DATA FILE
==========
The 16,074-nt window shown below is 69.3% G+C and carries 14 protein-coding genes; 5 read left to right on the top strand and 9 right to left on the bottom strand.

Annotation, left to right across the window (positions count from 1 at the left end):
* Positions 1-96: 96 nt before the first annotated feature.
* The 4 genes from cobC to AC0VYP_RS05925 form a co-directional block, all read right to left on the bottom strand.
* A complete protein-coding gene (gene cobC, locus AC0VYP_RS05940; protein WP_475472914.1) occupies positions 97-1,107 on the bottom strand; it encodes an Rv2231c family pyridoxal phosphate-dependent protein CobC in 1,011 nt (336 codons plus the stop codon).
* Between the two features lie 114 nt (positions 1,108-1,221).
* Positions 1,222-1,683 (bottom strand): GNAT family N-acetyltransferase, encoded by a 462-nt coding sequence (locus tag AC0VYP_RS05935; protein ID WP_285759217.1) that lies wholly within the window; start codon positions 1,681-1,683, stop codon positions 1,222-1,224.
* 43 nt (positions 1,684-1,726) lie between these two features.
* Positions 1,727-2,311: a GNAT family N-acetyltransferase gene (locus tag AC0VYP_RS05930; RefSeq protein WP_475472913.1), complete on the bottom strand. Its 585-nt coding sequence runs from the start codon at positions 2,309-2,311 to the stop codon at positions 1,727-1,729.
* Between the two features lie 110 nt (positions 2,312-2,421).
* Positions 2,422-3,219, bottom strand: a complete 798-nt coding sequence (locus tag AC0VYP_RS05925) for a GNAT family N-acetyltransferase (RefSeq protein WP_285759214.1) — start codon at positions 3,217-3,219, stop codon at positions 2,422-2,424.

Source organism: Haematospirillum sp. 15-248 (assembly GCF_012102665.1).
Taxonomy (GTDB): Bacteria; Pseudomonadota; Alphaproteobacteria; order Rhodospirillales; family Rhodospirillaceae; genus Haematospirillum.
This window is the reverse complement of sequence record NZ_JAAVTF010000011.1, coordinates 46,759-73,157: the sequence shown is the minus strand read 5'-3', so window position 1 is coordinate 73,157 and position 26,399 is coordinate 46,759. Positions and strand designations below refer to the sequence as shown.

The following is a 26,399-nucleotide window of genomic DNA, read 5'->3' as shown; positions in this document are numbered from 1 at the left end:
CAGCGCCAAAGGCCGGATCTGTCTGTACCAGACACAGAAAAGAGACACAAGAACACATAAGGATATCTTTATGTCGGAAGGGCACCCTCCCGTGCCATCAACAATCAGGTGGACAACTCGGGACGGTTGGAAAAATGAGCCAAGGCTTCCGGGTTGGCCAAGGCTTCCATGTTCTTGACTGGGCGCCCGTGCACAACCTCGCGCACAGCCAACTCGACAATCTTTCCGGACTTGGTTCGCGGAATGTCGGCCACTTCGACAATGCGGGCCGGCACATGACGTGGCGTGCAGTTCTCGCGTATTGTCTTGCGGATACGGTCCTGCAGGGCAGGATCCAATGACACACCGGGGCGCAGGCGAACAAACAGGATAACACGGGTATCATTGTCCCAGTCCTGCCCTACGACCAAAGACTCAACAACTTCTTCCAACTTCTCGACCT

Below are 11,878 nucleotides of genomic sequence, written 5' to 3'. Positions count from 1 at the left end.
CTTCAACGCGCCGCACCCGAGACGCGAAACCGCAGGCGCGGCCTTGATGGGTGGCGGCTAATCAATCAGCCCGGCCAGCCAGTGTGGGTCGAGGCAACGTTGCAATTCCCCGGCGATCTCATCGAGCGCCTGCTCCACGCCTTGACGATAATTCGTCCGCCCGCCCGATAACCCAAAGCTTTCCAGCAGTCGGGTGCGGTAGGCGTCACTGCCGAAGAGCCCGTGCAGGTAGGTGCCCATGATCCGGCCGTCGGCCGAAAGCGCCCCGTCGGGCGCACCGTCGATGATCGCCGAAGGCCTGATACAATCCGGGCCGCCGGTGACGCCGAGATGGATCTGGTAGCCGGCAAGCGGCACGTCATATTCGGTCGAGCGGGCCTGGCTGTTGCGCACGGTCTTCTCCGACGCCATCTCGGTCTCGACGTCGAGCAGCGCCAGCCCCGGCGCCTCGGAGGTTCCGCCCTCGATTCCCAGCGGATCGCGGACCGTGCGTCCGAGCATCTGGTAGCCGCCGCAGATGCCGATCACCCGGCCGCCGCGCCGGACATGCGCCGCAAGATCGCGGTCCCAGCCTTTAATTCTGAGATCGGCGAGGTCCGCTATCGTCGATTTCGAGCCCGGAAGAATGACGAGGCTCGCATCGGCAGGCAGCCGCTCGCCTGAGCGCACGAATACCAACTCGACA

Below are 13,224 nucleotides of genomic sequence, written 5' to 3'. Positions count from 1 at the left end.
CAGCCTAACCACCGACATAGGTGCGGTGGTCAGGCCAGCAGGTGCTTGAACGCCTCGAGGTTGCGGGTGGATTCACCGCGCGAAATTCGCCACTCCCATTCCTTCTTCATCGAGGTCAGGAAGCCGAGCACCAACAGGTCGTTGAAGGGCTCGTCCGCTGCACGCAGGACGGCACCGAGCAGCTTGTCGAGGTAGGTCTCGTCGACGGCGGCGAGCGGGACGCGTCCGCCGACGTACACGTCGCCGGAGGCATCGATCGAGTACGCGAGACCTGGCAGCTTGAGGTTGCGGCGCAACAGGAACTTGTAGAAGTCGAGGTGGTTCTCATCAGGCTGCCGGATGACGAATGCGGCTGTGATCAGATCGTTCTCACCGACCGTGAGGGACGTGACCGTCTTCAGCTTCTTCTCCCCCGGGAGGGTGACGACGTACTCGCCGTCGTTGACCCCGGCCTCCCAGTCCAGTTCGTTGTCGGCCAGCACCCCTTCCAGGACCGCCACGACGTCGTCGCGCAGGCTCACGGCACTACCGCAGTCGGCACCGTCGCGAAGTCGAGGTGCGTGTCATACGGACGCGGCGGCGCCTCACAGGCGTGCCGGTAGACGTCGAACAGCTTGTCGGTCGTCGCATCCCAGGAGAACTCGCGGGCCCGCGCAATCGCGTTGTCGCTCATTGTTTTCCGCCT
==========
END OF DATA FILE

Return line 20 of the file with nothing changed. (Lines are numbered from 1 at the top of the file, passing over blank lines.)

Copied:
CAGCCTAACCACCGACATAGGTGCGGTGGTCAGGCCAGCAGGTGCTTGAACGCCTCGAGGTTGCGGGTGGATTCACCGCGCGAAATTCGCCACTCCCATTCCTTCTTCATCGAGGTCAGGAAGCCGAGCACCAACAGGTCGTTGAAGGGCTCGTCCGCTGCACGCAGGACGGCACCGAGCAGCTTGTCGAGGTAGGTCTCGTCGACGGCGGCGAGCGGGACGCGTCCGCCGACGTACACGTCGCCGGAGGCATCGATCGAGTACGCGAGACCTGGCAGCTTGAGGTTGCGGCGCAACAGGAACTTGTAGAAGTCGAGGTGGTTCTCATCAGGCTGCCGGATGACGAATGCGGCTGTGATCAGATCGTTCTCACCGACCGTGAGGGACGTGACCGTCTTCAGCTTCTTCTCCCCCGGGAGGGTGACGACGTACTCGCCGTCGTTGACCCCGGCCTCCCAGTCCAGTTCGTTGTCGGCCAGCACCCCTTCCAGGACCGCCACGACGTCGTCGCGCAGGCTCACGGCACTACCGCAGTCGGCACCGTCGCGAAGTCGAGGTGCGTGTCATACGGACGCGGCGGCGCCTCACAGGCGTGCCGGTAGACGTCGAACAGCTTGTCGGTCGTCGCATCCCAGGAGAACTCGCGGGCCCGCGCAATCGCGTTGTCGCTCATTGTTTTCCGCCT